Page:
“We’ve come out on the losing end, so obviously we’re not where we want to be but we’re figuring it out,” Crowder said. “We’re competing at a high level and trying to do what it takes to win games. At this level, with a young team, it’s just hard to win games. We’re learning from our losses and wins and trying to build every day.”

The Jazz traded for Crowder in February of 2018, giving the 29-year-old roughly one-and-a-half seasons with the franchise. He averaged 11.9 points in 80 games for the team last season, quickly gaining respect from the fans and confidence from the coaching staff.

“He just gave me a mindset that added on to fueling my fire,” Crowder said of Snyder. “To always compete at a high level and always embrace wherever you’re at in life. He gave me a role on that team and I’m appreciative of him. I’ve told him that personally. I appreciate him believing in me, believing in my effort and coaching me the way that he coached me.”

There’s more from the Western Conference today:

  • The Lakers tied a team record on Friday for the best start in franchise history, extending their current record to 17-2. The team recorded their 10th straight win with a victory over Washington, led by the likes of Anthony Davis (26 points, 13 rebounds) and LeBron James (23 points, 11 assists). “Obviously, this is a historic franchise; they have done so many great things,” Davis said, as relayed by Ohm Youngmisuk of ESPN.com. “To be a part of a franchise like this is definitely amazing. I just want to leave my mark here and just keep it going. Obviously, our goal is to add another banner here. It’s something we feel like we can do, and if we do that, to be a part of that would be nothing but great.”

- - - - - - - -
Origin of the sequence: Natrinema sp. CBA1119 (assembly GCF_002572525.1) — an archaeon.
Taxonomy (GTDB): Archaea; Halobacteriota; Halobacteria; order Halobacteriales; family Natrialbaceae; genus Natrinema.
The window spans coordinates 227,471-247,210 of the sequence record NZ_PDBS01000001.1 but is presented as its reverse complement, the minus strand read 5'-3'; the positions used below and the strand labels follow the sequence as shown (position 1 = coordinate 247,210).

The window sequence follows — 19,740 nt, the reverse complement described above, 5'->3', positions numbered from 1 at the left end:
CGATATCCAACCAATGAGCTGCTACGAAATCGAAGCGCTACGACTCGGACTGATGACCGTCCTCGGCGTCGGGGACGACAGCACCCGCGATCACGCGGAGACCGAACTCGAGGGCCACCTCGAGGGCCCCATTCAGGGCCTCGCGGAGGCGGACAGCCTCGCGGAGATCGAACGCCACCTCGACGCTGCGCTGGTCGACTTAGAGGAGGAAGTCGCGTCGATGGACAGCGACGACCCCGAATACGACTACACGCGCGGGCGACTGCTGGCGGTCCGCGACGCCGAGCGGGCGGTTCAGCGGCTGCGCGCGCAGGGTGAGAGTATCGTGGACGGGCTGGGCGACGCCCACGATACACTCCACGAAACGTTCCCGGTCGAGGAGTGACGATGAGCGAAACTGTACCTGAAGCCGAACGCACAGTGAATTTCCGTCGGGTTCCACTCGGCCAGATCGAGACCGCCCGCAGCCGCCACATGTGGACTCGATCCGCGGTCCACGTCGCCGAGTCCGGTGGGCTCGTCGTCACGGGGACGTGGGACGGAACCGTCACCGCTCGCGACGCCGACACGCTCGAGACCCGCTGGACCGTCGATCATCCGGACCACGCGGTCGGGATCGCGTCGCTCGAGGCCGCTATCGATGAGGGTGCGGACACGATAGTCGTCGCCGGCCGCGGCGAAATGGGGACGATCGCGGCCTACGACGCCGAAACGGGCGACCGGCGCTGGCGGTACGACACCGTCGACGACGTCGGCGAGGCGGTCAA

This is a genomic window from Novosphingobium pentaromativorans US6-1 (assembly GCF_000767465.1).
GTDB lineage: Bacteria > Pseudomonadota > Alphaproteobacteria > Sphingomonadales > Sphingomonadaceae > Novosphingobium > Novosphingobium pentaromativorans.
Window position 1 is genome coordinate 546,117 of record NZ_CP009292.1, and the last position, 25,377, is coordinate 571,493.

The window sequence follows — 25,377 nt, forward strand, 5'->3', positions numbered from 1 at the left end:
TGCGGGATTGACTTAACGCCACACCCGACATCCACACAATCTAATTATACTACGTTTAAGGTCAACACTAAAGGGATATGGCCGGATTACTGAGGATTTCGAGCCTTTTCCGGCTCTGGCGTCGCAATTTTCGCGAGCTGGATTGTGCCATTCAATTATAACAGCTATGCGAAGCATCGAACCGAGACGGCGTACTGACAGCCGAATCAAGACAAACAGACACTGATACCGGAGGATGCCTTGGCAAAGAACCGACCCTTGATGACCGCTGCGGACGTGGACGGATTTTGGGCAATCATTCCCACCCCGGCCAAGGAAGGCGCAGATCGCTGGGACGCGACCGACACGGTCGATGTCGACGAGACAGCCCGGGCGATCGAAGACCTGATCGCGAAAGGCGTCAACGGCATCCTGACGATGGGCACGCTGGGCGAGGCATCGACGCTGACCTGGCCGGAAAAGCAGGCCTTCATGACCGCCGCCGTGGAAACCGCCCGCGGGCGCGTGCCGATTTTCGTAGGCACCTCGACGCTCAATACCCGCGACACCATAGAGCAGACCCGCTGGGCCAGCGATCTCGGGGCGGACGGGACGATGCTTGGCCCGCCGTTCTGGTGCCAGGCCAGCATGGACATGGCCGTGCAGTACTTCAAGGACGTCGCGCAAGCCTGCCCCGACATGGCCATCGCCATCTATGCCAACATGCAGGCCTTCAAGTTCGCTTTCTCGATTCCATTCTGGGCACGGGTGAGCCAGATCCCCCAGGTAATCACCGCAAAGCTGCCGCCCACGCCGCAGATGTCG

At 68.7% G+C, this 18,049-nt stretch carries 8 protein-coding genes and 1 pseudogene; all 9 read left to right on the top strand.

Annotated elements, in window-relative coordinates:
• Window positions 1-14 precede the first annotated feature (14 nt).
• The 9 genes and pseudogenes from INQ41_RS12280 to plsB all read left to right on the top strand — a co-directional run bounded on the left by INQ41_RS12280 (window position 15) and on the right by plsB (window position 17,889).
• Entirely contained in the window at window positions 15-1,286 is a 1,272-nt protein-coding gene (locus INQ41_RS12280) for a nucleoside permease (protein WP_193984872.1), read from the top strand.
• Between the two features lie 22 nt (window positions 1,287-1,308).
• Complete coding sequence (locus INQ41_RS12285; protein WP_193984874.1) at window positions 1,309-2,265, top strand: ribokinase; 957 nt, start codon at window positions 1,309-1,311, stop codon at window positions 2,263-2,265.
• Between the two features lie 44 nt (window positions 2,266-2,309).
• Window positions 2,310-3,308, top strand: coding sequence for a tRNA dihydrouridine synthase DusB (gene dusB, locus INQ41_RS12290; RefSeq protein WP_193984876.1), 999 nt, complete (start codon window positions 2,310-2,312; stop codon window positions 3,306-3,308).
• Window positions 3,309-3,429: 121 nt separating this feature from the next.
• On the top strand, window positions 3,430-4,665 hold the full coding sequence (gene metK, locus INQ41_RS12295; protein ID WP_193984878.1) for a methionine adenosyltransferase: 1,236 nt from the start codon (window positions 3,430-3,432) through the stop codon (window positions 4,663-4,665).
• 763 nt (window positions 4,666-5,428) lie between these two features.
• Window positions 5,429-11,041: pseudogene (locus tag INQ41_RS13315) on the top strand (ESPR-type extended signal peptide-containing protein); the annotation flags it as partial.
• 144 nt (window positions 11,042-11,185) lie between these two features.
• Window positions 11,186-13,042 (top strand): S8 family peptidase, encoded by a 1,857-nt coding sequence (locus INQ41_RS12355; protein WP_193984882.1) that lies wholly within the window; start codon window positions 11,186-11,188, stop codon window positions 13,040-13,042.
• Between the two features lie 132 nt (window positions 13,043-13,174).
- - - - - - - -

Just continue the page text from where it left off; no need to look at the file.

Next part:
• Andre Iguodala, one of the league’s all-time great defenders, has tabbed Pelicans guard Jrue Holiday as the best defensive player in the NBA today. “Best defender in the league… @Jrue_Holiday11”, Iguodala wrote on social media. Holiday is consistently mentioned as one of the toughest defenders in the NBA, with the 29-year-old making the All-Defensive Second Team in 2019 and All-Defensive First Team in 2018.